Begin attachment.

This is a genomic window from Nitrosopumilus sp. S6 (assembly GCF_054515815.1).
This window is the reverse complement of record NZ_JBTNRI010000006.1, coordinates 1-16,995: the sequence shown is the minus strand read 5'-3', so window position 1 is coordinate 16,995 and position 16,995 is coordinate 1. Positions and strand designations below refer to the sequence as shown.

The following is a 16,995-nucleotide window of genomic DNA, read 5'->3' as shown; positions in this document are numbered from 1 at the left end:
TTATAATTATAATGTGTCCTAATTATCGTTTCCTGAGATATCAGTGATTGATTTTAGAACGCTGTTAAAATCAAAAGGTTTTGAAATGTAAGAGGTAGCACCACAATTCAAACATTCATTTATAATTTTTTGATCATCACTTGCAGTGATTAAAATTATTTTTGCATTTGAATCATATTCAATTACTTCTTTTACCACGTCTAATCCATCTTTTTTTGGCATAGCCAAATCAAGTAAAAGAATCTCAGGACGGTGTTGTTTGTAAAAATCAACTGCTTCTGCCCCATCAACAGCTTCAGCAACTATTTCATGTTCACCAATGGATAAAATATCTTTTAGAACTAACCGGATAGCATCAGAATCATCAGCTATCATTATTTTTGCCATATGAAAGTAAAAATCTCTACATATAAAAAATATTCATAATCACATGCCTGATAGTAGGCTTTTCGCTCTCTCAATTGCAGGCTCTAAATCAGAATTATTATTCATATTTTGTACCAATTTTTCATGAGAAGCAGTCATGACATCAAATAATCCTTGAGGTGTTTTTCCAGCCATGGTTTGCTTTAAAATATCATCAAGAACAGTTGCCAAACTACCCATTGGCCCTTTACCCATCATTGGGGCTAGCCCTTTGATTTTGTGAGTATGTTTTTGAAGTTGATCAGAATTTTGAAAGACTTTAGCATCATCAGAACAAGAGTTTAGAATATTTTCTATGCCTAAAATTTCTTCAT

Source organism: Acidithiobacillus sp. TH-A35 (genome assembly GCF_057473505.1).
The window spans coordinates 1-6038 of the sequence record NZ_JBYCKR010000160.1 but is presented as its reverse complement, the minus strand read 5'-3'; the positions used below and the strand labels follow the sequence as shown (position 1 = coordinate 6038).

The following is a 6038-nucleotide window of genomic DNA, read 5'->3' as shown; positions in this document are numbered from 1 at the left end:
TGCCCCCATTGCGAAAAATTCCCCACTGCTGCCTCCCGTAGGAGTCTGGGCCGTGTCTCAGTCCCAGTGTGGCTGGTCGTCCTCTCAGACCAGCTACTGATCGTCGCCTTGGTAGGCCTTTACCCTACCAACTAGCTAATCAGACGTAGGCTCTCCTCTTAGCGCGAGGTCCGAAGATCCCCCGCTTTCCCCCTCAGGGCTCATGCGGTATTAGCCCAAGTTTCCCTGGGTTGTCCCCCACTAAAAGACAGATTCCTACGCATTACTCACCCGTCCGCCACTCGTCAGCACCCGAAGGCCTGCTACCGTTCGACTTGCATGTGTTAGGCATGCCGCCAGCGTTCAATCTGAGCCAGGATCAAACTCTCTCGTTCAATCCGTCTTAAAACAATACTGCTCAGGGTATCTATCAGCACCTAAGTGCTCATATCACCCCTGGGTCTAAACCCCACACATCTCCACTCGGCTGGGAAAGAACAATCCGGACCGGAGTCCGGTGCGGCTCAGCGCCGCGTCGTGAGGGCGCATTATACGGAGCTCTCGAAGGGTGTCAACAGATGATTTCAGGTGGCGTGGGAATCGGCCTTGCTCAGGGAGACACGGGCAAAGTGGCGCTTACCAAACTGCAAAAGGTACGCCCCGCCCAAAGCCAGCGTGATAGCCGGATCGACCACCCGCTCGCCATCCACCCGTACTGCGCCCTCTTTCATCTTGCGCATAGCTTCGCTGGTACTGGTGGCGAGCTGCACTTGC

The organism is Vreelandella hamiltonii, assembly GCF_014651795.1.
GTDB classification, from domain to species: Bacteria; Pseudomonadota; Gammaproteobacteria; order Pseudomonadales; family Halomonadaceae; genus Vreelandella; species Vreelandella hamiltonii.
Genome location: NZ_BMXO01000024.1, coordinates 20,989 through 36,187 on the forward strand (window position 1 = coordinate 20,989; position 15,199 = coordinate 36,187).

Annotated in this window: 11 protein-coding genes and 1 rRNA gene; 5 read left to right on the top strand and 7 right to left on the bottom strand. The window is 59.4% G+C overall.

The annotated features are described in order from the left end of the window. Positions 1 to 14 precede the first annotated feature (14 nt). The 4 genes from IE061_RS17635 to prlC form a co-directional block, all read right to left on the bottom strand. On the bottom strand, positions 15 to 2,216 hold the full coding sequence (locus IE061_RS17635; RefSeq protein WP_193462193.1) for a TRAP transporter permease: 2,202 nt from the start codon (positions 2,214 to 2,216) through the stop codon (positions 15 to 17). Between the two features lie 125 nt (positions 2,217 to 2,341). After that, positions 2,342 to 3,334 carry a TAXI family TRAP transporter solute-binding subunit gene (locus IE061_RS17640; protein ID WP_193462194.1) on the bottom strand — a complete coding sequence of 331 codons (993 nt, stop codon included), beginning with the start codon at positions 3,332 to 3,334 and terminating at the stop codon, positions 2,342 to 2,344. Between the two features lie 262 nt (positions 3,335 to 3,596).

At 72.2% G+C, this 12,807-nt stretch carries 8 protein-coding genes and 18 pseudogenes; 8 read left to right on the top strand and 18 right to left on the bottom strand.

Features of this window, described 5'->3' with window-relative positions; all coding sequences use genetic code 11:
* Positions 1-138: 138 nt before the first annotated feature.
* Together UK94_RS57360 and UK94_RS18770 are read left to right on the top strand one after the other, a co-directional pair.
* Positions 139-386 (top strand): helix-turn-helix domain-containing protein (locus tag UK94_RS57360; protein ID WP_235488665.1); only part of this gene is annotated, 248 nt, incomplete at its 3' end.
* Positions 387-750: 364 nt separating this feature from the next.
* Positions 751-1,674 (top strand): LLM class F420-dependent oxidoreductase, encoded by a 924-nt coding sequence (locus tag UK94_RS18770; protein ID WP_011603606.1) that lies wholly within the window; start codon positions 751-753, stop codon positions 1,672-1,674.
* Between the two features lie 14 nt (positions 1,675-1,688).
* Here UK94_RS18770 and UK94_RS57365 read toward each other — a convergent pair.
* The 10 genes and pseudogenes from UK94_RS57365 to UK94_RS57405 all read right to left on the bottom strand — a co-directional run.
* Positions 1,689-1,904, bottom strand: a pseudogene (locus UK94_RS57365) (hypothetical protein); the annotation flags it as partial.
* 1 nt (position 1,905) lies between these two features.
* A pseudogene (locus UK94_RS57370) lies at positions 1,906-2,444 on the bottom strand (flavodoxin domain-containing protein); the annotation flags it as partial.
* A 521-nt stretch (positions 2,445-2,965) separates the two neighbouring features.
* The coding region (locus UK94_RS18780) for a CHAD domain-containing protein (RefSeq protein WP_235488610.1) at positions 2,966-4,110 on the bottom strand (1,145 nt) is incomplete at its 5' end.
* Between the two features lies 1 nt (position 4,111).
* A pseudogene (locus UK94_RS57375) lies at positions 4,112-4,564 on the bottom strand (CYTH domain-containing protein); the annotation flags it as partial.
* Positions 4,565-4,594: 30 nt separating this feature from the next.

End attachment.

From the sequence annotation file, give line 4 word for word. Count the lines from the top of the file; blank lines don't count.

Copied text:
TTATAATTATAATGTGTCCTAATTATCGTTTCCTGAGATATCAGTGATTGATTTTAGAACGCTGTTAAAATCAAAAGGTTTTGAAATGTAAGAGGTAGCACCACAATTCAAACATTCATTTATAATTTTTTGATCATCACTTGCAGTGATTAAAATTATTTTTGCATTTGAATCATATTCAATTACTTCTTTTACCACGTCTAATCCATCTTTTTTTGGCATAGCCAAATCAAGTAAAAGAATCTCAGGACGGTGTTGTTTGTAAAAATCAACTGCTTCTGCCCCATCAACAGCTTCAGCAACTATTTCATGTTCACCAATGGATAAAATATCTTTTAGAACTAACCGGATAGCATCAGAATCATCAGCTATCATTATTTTTGCCATATGAAAGTAAAAATCTCTACATATAAAAAATATTCATAATCACATGCCTGATAGTAGGCTTTTCGCTCTCTCAATTGCAGGCTCTAAATCAGAATTATTATTCATATTTTGTACCAATTTTTCATGAGAAGCAGTCATGACATCAAATAATCCTTGAGGTGTTTTTCCAGCCATGGTTTGCTTTAAAATATCATCAAGAACAGTTGCCAAACTACCCATTGGCCCTTTACCCATCATTGGGGCTAGCCCTTTGATTTTGTGAGTATGTTTTTGAAGTTGATCAGAATTTTGAAAGACTTTAGCATCATCAGAACAAGAGTTTAGAATATTTTCTATGCCTAAAATTTCTTCAT